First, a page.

Does Your Exam Score Reflect How Good Your Teacher Is?
Micheal Bloomberg, founder and CEO of Bloomberg L.P., made it his mission to standardize statewide tests during his tenure as mayor of New York. There was a rise on test results in English and math. Racial achievement gap had been cut in half. Bloomberg's campaign was an illustration of teaching the test, which doesn't suggest that exemplary instructors would be behind it as well. It could be similar to college students studying literature.
Students must need to fill up the evaluation forms at the end of the course, where their response should give members of the faculty an idea on which areas of their teaching they need to make up (for the next semester) and what aspects of the course could be improved (in able to make it more interesting to students). It still doesn't provide an answer to the million-dollar question: Does your exam score reflect how good your teacher is? It has more to do with the students than the instructors.
An exam score would reflect the student's effort on the course. Interest (in the course) could influence the outcome of the tests. It also reveal the teacher-student relationship.
3 Factors That Could Affect Test Results
A student's effort on the course. A bulk of the BA English student's grade will come from the essays. If you don't have time for reading, then you wouldn't pen a 2,000-word essay. If you browse (or skim) the assigned text, then you can only hope for a miracle. Reading the book on its entirety could guarantee you a passing mark, but it doesn't translate to a high grade. This is a scholarly exercise, so effort would consist of reading, analyzing the text (prior to composing to draft), and proofreading. Let's not forget the literary theories that you have learned during lectures. There's more to it, as your willingness to allot more time to secondary reading could spell the difference. It seemed too much, without a doubt. (Anyone who wishes to pursue a Joint degree might have second thoughts after calculating the number of essays required for a term.) Either you try to beat the deadline or you learn to accept the struggles that writers go through. It doesn't hint at masochism, though.
Interest in the course could influence the outcome. This is a no-brainer, as you may not exert too much effort if you really like what you're doing. It's a tough call in literature, as you fancy certain (literary) genres. You're also hoping for your favorite authors (or titles) to be included in the assignments. If you're serious about authorship, then you won't have trouble motivating yourself. If you prioritize the coursework, then you can summon your resolve when the deadline is approaching fast. If you prefer the thrills, then you have a sense of urgency during the last few hours before the deadline. Your professors can play a part here, as their knowledge and experience could inspire you to devote lots of time in it. This might not apply among students, though. (It would be rare for artists to support each other. Insecurity might be one of the reasons. Competition should prevail over camaraderie.) At the end of the day, it would be all up to you. It's your responsibility, so you don't have other options. (Dropping out may be another thing, though.) If you don't want it, then the lectures, essays, and tests will cultivate your desire on it.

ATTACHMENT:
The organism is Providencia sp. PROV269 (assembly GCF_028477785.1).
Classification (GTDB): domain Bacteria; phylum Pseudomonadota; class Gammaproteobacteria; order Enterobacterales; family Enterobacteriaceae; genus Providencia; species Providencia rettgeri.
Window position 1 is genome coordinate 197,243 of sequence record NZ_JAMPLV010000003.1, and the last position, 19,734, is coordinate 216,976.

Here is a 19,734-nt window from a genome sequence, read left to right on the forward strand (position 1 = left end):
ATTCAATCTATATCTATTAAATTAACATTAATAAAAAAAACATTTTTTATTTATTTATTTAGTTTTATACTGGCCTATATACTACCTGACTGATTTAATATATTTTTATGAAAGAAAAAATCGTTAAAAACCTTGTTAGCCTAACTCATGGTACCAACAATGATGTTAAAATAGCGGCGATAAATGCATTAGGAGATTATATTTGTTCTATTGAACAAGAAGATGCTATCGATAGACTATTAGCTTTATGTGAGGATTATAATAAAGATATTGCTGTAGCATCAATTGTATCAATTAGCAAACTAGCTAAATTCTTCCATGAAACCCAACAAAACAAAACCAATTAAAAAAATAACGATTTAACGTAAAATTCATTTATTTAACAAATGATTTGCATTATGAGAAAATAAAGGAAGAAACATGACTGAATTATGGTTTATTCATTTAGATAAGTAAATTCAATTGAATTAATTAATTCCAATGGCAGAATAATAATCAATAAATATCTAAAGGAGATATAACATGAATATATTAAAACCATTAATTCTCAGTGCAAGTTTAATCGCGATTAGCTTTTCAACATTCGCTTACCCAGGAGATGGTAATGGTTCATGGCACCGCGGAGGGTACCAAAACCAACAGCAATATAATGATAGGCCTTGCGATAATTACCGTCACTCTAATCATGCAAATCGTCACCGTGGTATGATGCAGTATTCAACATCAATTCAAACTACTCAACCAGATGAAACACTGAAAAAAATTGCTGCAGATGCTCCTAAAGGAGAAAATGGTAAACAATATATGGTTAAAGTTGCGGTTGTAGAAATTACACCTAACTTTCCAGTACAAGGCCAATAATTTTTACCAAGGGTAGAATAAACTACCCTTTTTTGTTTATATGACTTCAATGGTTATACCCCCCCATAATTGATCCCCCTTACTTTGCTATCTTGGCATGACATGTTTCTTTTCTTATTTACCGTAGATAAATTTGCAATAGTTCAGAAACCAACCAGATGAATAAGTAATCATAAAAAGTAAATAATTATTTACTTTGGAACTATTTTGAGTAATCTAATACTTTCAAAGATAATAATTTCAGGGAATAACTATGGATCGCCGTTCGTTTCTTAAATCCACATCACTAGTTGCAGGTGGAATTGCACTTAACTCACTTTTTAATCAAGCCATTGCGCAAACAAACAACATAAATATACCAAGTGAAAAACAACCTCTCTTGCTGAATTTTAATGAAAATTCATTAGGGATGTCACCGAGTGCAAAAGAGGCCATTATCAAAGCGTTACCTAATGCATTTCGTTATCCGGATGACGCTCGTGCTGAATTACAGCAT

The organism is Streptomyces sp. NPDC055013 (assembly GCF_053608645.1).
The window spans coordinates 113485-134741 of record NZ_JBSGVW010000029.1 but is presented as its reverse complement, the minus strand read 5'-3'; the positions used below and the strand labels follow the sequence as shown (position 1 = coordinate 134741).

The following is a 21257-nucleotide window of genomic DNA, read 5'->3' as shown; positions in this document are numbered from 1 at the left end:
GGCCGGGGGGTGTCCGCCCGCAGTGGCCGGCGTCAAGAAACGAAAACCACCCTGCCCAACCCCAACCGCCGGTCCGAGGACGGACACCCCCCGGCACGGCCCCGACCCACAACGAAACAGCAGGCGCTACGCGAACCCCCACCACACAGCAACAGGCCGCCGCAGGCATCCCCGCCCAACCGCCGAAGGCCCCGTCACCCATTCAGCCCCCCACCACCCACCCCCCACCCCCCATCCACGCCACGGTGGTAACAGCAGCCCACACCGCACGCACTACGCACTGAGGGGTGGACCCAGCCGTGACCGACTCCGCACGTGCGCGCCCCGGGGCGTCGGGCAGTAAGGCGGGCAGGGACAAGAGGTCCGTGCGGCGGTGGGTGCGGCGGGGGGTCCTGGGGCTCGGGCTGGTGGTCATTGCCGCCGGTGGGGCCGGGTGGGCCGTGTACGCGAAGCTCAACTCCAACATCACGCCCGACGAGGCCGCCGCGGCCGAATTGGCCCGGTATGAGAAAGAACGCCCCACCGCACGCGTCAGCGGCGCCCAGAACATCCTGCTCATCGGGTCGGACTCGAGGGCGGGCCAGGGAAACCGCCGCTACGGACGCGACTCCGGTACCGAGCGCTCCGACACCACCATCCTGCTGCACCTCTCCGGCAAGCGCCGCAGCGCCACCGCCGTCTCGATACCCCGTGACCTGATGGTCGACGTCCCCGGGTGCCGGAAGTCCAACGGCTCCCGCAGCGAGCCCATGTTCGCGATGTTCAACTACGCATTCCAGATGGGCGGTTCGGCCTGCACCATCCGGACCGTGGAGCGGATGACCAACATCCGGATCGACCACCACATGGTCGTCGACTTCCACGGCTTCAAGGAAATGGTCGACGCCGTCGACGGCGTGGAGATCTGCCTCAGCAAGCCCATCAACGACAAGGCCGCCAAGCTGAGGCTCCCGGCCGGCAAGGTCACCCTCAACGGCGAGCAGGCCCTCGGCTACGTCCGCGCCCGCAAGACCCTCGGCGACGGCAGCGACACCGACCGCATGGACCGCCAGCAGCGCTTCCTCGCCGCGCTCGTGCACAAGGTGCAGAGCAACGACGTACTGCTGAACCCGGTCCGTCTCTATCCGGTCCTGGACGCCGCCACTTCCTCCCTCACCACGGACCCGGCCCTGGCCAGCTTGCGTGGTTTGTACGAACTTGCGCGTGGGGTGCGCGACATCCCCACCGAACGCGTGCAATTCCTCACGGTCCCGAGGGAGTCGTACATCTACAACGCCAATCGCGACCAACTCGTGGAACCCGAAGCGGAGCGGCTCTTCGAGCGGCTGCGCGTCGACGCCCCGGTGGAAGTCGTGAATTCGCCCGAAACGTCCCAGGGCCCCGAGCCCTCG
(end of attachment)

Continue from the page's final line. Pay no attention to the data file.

Student-teacher relationship. This can be a debatable subject, as student-teacher relationship doesn't translate to better test results. It should be far from Hollywood's romantic depiction of it. This doesn't mean that there aren't unsung Mr. Chips, not even a Miss Brodie in our midst. On the contrary, they might be an exception. (Some would call it an extreme.) Many professors have other things in mind, but teaching would be a job. It should be unfair to suspect them of not looking at it as a vocation. (On the other hand, it may be foolish of them to look at it as a vocation.) Comprehension is another thing, as most instructors wouldn't attempt to know their students' learning curve (unless they ask the question). You must keep a curious mind, which should help during your preparation for the examination. You need to be good in taking notes, and your listening skills.
Watch out on this one
It's natural to be nervous especially when you're uncertain of something. It can be circumstances where you don't have any control over it. Both can happen during an examination. You only need to take deep breaths. If you have prepared for the examination, then there's no need to panic on this one.
There's a tendency to forget something, if not a momentary (mental) block. It can be traced to several factors. (You've been thinking of many things. You are answering the test for a limited time.) Don't press yourself if you can't recall it. Look away for a moment, thinking of something else. (It should be a good thing, if not one of your favorite stuff.) Expect an out-of-the-blue moment, which would save you in a nick of time.
If you really don't know the answer, then make a guess. There's a high chance that it will be right. Don't dwell on it for too long, though.
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